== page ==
Mister America: Great Job, by David Bax
Eric Notarnicola’s Mister America is the theatrical culmination (for now) of project called On Cinema, which started as a podcast in 2011 and has morphed and expanded to include a web series, multiple television series and a number of live events. In On Cinema, Tim Heidecker and Gregg Turkington star as movie critics named Tim Heidecker and Gregg Turkington. There’s a massive, labyrinthine history that’s unfolded over the last eight years but the upshot is that the two leads hate each other.
Mister America takes the form of a documentary following Tim as he runs for district attorney of San Bernardino County, a decision at which he arrived after successfully defending himself in court against nineteen counts of murder, a charge stemming from his knowingly giving a group of teens tainted vape juice. Like I said, it’s a complicated history. But Mister America does a good job of giving you the information you need. I only knew On Cinema by reputation and had no trouble following the plot. Since Heidecker and Turkington have given their characters their actual names and since Heidecker really is collecting signatures from San Bernardino residents to get on the ballot, the only potentially confusing part is finding the line between performance art comedy and straightforward documentary. Fortunately, that’s also the fun part.
That’s not to say there aren’t funny jokes in Mister America. It’s just that they’re played so straight and so dry that they’re unlikely to elicit guffaws. Still, it’s undeniably hilarious when Tim asks local restaurants to post his campaign signs, which read simply, “We have a rat problem,” in their windows or when Gregg makes an unsolicited loan of a VHS copy of The Shaggy D.A. to the fake documentary filmmakers and then insists he needs it back by Monday.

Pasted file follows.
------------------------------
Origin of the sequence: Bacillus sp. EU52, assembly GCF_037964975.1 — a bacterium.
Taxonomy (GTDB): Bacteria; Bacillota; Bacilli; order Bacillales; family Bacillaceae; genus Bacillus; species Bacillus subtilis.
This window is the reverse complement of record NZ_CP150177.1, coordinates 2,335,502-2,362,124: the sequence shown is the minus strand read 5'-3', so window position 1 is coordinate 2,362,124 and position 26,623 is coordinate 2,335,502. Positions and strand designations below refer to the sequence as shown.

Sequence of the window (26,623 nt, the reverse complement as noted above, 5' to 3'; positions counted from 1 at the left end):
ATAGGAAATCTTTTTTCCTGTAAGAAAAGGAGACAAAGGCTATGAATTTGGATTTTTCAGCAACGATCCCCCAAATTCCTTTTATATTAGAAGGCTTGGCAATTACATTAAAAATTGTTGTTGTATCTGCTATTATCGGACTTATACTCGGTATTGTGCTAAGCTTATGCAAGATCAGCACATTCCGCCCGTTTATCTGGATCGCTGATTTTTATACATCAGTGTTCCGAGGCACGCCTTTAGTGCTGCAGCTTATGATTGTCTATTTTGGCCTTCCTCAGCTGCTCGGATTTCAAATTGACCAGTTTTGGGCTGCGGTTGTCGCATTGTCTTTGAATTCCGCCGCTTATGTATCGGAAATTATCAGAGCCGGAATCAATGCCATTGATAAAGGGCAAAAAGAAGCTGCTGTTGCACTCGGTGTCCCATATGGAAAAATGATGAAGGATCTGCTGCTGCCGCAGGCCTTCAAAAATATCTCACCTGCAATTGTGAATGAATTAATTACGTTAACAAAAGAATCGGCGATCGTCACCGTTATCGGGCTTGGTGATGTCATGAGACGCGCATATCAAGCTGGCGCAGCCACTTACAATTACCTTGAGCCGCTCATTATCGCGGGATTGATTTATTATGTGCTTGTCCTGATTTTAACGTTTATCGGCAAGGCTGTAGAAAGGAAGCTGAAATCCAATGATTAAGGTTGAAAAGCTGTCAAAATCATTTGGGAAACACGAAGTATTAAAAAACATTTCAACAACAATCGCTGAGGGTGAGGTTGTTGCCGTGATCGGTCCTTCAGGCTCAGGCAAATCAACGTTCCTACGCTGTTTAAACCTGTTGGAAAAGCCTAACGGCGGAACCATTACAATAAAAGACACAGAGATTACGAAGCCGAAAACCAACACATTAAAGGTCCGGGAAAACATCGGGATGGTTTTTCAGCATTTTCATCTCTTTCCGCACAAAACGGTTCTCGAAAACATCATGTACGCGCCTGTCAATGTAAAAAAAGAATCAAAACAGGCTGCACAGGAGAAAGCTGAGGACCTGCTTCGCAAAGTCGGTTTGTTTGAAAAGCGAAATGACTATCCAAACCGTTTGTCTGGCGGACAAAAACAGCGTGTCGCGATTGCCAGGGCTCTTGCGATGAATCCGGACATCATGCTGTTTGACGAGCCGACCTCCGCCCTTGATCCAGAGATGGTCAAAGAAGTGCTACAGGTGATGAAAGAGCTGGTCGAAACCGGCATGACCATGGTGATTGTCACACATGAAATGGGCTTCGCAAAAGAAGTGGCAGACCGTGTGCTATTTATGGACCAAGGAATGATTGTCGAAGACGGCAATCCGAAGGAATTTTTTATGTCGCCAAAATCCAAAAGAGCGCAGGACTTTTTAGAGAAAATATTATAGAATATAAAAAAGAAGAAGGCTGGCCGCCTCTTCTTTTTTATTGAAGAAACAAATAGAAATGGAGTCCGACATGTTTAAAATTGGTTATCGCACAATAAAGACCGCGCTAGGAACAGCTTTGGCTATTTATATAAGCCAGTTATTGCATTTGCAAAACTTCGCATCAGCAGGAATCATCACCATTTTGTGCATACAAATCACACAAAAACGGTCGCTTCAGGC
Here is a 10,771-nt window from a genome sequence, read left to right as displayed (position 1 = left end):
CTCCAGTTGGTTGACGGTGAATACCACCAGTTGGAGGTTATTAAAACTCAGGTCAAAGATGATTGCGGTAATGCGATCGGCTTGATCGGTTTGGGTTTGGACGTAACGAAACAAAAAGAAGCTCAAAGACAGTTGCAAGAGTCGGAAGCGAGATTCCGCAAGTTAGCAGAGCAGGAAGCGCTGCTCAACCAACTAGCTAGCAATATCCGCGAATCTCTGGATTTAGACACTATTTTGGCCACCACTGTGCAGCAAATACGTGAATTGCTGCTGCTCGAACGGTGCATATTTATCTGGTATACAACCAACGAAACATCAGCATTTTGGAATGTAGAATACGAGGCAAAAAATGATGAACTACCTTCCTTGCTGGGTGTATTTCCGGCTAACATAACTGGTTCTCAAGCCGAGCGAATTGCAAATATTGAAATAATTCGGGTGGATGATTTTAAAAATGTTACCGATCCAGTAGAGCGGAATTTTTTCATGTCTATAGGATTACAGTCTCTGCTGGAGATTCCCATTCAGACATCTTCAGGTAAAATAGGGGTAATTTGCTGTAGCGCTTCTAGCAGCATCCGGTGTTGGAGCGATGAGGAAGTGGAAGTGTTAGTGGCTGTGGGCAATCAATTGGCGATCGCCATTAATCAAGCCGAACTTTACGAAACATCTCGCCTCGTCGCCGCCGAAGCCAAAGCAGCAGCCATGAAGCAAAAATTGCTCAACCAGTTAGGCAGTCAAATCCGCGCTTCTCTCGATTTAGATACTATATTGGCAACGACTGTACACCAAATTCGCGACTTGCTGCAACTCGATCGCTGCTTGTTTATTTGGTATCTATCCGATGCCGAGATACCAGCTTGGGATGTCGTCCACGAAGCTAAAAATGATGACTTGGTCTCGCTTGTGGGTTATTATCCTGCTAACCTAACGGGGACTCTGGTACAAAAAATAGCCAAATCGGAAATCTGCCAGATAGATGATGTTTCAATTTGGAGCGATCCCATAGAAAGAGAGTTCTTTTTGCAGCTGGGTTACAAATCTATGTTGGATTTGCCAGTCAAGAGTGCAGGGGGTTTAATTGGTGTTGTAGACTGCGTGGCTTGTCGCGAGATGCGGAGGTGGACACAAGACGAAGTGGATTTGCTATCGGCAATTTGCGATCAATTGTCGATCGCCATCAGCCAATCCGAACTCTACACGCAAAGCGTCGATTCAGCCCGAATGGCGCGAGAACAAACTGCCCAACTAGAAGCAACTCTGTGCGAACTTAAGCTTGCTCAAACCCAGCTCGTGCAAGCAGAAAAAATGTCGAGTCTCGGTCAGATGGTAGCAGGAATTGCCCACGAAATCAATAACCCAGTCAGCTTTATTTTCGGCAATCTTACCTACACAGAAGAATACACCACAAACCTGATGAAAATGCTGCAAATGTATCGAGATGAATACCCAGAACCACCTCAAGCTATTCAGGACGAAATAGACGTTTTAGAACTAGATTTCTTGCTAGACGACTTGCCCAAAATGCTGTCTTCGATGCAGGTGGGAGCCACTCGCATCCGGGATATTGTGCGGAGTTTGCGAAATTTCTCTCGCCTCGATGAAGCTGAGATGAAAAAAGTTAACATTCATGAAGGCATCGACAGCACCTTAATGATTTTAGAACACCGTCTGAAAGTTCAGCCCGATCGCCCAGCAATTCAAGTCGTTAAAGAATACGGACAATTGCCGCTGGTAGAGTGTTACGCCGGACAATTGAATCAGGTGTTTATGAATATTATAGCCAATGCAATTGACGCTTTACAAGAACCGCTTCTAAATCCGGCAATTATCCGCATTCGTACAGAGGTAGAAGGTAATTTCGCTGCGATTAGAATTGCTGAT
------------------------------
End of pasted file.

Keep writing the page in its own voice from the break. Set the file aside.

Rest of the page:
Tim’s quixotic run is the movie’s engine and thus he dominates the screentime, which is exactly what his egotistical character would want anyway. It’s perhaps no coincidence that this persona was created in 2011, around the time of Donald Trump’s first presidential run. Tim’s pathological narcissism and his compulsion to take down those he views as his opponents, which is almost everyone, make Mister America a satire of our current president. He even uses the same phrases, like “turned out to be,” as President Trump.
That phrase, of course, is common enough to be a coincidence. In fact, one of the most impressive traits of Mister America is that, despite the outlandish details like the murder trial that exist in the periphery, nothing about the characters is more than a few degrees away from pure believability. Turkington plays a kind of obsessive but superficial, populist movie dork that will likely be recognizable to the kind of cinephiles who read this website. Tim’s dogged dependence on an Apple Watch he doesn’t quite know how to use is a fully relatable bit of middle age desperation. Add in newcomer to the On Cinema universe Terri Parks as Tim’s loyal campaign manager Toni and Mister America includes three of the best performances I’ve seen in a movie this year.
Parks’ contributions and her chemistry with Heidecker are what finally elevate Mister America above committed in-joke or dry satire. True to form, Heidecker, Turkington and Notarnicola never make a spectacle of Tim and Toni’s increasingly codependent relationship. They’re both alcoholics and they’re both incompetent but there’s something undeniably sweet about their support for one another. When the unrelentingly petty and self-interested Tim says to the camera crew, “It’s nobody’s fault” about a major gaffe that is clearly Toni’s fault, his reflexive protectiveness of her is more than a little touching. Mister America succeeds in unexpected ways by centering humanity and heart amidst the sarcasm and misanthropy.